Amidst Great Expectations, Hard Times Prevail in the Summer Internship Hunt

older-internDemanding exhaustive research, writing skills, patience and a healthy dose of B.S., the quest for an internship epitomizes a resume-worthy job in itself. Yet, in our endeavors to quench our hunger for career potential, we, smart, competent Georgetown leaders morph into Oliver Twist as we humbly beg for “more” hours, “more” pay and “more” responsibility.

The application process is almost Dickensian: while we work tirelessly to succeed, potential employers ignore us, minimize us and belittle us. Although I understand we are only interns, we still deserve the respect that accompanies the supposedly essential career steppingstone. Here is a list of problems we endure during the application process that if we ever did to a professor or boss we quickly would be axed:

1. The Time Delay: Waiting to hear back from an internship is like the less fun version of constantly checking your phone for a text from a friend. If your friend responds to you a month later, you’d be like “please, I asked to go to Wisey’s a month ago (but I’ll still go now because I’m always game).” If an employer rejects you a month after your application, it’s like responding to an invitation a month late saying you can’t come: it hurts both ways.

2. The No-Response: Can’t employers just send a form letter? There is no reason to completely ignore an application to which a student has dedicated time and energy. Ignoring a resume mirrors when the person you swipe right on tinder clearly swiped left and you pretend like you don’t care, but you kind of do. Except the stakes are slightly higher.

3. The Informal Language: Even though I’m not a monocle-wearing Victorian or my mom requiring no “text” language at the dinner table, I like to receive emails with a formal greeting and ending. Don’t write “hi there” and not sign your name to our first interaction. Maybe I’m being obnoxious, but if you are going to put me through two interviews and a potential security clearance, I don’t want to be addressed like a cowpoke.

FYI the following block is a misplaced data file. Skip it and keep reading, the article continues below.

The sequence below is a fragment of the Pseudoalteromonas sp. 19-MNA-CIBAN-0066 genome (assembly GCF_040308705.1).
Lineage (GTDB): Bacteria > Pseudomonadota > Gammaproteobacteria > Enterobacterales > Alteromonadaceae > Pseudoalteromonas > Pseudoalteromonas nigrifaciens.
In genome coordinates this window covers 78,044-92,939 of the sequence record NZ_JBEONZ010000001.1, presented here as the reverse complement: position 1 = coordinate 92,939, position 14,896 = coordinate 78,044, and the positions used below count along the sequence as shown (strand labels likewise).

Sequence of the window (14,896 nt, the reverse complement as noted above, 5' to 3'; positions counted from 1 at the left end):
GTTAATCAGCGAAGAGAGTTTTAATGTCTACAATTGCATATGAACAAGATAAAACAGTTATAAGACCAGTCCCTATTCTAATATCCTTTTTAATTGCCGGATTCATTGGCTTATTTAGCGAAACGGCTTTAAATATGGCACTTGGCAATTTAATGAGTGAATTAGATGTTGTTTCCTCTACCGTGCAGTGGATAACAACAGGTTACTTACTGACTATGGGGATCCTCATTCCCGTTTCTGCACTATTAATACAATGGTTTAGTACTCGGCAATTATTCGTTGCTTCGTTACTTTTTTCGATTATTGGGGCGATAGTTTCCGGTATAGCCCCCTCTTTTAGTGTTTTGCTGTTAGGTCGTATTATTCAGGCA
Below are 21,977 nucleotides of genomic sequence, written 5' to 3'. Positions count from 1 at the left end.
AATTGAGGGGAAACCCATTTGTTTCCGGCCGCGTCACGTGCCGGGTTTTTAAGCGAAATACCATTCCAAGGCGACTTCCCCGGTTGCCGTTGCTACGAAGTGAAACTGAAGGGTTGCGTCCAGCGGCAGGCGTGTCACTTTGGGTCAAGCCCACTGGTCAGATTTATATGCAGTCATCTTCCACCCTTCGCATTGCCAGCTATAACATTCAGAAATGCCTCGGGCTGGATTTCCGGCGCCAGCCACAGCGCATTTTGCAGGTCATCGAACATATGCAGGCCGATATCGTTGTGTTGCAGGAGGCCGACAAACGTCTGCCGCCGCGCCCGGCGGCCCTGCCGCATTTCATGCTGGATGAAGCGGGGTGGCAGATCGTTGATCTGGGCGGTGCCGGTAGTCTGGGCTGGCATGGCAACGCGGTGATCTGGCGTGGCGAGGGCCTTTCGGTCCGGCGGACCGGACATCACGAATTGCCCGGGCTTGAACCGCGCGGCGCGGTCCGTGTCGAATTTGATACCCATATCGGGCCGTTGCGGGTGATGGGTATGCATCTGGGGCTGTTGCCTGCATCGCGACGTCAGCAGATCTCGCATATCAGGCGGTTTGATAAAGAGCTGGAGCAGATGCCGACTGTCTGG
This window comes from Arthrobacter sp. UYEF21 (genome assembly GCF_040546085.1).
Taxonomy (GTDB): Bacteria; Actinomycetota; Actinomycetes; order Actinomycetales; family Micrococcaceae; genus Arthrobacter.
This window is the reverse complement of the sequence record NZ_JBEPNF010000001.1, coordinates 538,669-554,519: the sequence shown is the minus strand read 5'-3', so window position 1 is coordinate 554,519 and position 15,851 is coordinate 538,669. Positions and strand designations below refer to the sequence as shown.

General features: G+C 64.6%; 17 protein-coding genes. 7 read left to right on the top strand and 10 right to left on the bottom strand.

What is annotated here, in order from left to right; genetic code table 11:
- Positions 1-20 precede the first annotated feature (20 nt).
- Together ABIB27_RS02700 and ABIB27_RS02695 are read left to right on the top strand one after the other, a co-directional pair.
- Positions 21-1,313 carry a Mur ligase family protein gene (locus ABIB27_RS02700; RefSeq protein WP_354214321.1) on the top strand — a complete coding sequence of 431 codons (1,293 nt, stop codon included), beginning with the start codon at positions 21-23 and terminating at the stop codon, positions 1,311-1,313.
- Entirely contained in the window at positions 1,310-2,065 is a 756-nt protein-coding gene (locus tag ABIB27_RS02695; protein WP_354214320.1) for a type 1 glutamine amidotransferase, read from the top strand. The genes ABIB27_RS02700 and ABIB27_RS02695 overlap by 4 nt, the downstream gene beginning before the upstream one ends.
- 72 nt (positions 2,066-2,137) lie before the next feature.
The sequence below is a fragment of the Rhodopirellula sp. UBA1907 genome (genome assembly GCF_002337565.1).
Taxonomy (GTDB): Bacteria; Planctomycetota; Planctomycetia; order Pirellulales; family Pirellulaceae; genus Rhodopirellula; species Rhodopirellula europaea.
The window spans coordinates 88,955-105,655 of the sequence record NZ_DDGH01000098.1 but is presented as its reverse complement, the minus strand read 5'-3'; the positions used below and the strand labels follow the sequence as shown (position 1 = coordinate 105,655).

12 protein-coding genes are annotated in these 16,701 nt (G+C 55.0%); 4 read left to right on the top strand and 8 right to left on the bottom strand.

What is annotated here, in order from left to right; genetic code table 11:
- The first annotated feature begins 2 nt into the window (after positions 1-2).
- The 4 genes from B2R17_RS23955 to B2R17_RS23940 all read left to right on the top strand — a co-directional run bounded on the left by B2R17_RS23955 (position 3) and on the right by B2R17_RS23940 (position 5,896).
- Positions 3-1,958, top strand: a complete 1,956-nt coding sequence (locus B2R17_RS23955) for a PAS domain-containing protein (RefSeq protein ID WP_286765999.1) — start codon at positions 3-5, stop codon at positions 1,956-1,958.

4. The Inflexibility: This isn’t a high functioning mafia network: since you took two months to process my application, I get at least a week to make a decision.

5. The Pay, or Lack thereof: [Insert sassy political statement about how the insistence on unpaid internships exacerbates economic disparities and imposes unfair barriers on many qualified, talented applicants who can’t afford to work for free]

Photos/Gifs: ideafixa.com, xclusivetouch.com, giphy.com, tumblr.com

A Sport and a Palestine: Roaming through Ramallah

Ramallah

Have you heard the one about a Jewish student at a Jesuit university travelling to Ramallah? This is no Scheherazadian tale: against the advice of my summer program and my parents (love you, Mom and Dad J), two friends and I decided to visit Ramallah, a Palestinian city in the West Bank.